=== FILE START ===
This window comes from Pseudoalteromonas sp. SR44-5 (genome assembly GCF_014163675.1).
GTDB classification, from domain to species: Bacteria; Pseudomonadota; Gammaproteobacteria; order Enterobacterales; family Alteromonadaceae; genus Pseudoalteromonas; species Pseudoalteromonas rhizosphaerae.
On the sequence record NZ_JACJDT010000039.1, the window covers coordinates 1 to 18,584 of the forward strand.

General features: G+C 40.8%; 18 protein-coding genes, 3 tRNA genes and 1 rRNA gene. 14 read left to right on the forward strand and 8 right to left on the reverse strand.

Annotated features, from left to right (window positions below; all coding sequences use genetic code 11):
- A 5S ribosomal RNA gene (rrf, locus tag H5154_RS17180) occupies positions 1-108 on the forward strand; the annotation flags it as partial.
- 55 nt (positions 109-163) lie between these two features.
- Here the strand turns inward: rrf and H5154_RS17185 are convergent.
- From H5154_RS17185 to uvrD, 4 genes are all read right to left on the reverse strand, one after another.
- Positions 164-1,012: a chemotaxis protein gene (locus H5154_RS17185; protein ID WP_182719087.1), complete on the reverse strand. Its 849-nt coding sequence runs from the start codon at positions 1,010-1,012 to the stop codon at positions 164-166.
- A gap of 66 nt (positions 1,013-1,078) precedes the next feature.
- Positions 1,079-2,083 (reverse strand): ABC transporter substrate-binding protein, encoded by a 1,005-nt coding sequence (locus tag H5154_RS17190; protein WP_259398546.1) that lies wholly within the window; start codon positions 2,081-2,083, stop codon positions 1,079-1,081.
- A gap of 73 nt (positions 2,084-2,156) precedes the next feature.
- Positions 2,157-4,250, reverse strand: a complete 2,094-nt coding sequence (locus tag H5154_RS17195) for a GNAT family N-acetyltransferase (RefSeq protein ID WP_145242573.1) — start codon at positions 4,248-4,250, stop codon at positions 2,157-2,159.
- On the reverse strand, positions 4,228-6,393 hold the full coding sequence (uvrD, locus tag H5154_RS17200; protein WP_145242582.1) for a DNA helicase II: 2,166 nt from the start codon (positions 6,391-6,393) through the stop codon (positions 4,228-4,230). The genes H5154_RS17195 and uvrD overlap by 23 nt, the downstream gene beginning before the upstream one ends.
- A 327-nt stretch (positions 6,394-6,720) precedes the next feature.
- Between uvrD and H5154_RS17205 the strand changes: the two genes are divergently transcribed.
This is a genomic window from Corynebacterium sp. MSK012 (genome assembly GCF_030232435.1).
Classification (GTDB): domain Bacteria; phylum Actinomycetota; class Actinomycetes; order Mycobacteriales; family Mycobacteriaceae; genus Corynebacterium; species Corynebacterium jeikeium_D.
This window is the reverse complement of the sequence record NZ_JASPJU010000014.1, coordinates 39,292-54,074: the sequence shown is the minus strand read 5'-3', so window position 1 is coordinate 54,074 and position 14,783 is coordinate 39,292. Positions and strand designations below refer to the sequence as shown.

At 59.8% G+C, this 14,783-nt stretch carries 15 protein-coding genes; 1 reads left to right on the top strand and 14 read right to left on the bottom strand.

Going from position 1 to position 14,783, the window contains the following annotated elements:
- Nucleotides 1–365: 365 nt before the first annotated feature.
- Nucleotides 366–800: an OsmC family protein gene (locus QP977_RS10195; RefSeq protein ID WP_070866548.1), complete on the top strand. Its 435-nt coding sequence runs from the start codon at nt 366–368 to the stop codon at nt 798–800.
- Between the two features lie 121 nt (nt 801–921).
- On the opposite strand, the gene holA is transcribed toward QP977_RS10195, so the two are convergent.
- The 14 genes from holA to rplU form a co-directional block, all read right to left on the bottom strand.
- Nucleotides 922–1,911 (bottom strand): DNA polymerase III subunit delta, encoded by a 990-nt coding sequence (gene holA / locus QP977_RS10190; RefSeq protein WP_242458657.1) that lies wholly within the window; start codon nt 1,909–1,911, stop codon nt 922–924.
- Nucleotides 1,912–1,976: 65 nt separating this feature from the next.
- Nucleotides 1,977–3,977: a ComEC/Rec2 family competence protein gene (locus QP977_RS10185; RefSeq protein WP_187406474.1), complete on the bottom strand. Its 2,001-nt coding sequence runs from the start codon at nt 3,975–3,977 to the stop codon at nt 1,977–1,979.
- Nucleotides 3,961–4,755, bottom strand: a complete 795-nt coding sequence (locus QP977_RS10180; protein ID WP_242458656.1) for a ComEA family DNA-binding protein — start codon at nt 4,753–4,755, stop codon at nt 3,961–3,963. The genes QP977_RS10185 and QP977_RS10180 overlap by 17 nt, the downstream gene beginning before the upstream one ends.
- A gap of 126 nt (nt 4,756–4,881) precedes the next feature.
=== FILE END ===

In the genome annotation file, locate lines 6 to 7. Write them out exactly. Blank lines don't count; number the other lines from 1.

- A 5S ribosomal RNA gene (rrf, locus tag H5154_RS17180) occupies positions 1-108 on the forward strand; the annotation flags it as partial.
- 55 nt (positions 109-163) lie between these two features.